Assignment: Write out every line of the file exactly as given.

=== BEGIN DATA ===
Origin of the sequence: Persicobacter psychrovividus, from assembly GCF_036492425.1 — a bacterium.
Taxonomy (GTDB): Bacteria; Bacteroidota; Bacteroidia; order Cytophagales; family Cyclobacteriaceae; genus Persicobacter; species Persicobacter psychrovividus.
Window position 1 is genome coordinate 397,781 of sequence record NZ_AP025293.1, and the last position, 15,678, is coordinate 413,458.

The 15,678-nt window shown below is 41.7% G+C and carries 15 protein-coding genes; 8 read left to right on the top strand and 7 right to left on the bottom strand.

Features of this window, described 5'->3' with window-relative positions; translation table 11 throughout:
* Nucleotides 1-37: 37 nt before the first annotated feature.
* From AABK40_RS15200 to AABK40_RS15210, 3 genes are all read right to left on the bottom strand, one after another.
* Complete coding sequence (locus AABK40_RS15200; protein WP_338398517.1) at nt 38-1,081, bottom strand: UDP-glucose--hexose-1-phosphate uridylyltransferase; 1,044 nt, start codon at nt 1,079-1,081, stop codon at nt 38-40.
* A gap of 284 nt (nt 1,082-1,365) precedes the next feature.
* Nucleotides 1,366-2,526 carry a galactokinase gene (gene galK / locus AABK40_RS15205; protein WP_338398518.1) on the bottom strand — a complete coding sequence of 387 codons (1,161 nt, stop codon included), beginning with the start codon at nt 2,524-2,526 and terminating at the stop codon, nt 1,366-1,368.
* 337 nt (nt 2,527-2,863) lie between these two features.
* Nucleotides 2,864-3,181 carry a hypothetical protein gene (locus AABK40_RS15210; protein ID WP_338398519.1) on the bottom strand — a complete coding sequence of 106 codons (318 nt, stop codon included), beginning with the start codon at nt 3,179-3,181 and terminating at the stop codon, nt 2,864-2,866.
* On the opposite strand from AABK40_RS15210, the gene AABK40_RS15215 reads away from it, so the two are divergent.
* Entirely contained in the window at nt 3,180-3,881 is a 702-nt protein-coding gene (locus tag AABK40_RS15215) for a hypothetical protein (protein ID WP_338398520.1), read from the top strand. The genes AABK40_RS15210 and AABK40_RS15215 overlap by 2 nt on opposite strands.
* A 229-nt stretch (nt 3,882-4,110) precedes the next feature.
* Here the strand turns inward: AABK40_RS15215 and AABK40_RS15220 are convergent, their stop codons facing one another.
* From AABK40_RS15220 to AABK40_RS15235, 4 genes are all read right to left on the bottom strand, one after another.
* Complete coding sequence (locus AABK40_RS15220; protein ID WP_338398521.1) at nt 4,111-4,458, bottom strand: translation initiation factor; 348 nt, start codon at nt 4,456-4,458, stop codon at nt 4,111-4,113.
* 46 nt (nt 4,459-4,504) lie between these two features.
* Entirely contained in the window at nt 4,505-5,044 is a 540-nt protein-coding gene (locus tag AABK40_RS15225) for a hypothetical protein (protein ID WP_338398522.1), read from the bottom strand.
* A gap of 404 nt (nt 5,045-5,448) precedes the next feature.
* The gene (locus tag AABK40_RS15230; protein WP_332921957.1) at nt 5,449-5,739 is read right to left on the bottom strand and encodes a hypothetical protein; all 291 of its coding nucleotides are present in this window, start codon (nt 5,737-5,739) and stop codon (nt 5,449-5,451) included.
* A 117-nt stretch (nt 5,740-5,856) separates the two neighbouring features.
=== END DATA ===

Origin of the sequence: Persicobacter psychrovividus, from assembly GCF_036492425.1 — a bacterium.
Taxonomy (GTDB): Bacteria; Bacteroidota; Bacteroidia; order Cytophagales; family Cyclobacteriaceae; genus Persicobacter; species Persicobacter psychrovividus.
Window position 1 is genome coordinate 397,781 of sequence record NZ_AP025293.1, and the last position, 15,678, is coordinate 413,458.

The 15,678-nt window shown below is 41.7% G+C and carries 15 protein-coding genes; 8 read left to right on the top strand and 7 right to left on the bottom strand.

Features of this window, described 5'->3' with window-relative positions; translation table 11 throughout:
* Nucleotides 1-37: 37 nt before the first annotated feature.
* From AABK40_RS15200 to AABK40_RS15210, 3 genes are all read right to left on the bottom strand, one after another.
* Complete coding sequence (locus AABK40_RS15200; protein WP_338398517.1) at nt 38-1,081, bottom strand: UDP-glucose--hexose-1-phosphate uridylyltransferase; 1,044 nt, start codon at nt 1,079-1,081, stop codon at nt 38-40.
* A gap of 284 nt (nt 1,082-1,365) precedes the next feature.
* Nucleotides 1,366-2,526 carry a galactokinase gene (gene galK / locus AABK40_RS15205; protein WP_338398518.1) on the bottom strand — a complete coding sequence of 387 codons (1,161 nt, stop codon included), beginning with the start codon at nt 2,524-2,526 and terminating at the stop codon, nt 1,366-1,368.
* 337 nt (nt 2,527-2,863) lie between these two features.
* Nucleotides 2,864-3,181 carry a hypothetical protein gene (locus AABK40_RS15210; protein ID WP_338398519.1) on the bottom strand — a complete coding sequence of 106 codons (318 nt, stop codon included), beginning with the start codon at nt 3,179-3,181 and terminating at the stop codon, nt 2,864-2,866.
* On the opposite strand from AABK40_RS15210, the gene AABK40_RS15215 reads away from it, so the two are divergent.
* Entirely contained in the window at nt 3,180-3,881 is a 702-nt protein-coding gene (locus tag AABK40_RS15215) for a hypothetical protein (protein ID WP_338398520.1), read from the top strand. The genes AABK40_RS15210 and AABK40_RS15215 overlap by 2 nt on opposite strands.
* A 229-nt stretch (nt 3,882-4,110) precedes the next feature.
* Here the strand turns inward: AABK40_RS15215 and AABK40_RS15220 are convergent, their stop codons facing one another.
* From AABK40_RS15220 to AABK40_RS15235, 4 genes are all read right to left on the bottom strand, one after another.
* Complete coding sequence (locus AABK40_RS15220; protein ID WP_338398521.1) at nt 4,111-4,458, bottom strand: translation initiation factor; 348 nt, start codon at nt 4,456-4,458, stop codon at nt 4,111-4,113.
* 46 nt (nt 4,459-4,504) lie between these two features.
* Entirely contained in the window at nt 4,505-5,044 is a 540-nt protein-coding gene (locus tag AABK40_RS15225) for a hypothetical protein (protein ID WP_338398522.1), read from the bottom strand.
* A gap of 404 nt (nt 5,045-5,448) precedes the next feature.
* The gene (locus tag AABK40_RS15230; protein WP_332921957.1) at nt 5,449-5,739 is read right to left on the bottom strand and encodes a hypothetical protein; all 291 of its coding nucleotides are present in this window, start codon (nt 5,737-5,739) and stop codon (nt 5,449-5,451) included.
* A 117-nt stretch (nt 5,740-5,856) separates the two neighbouring features.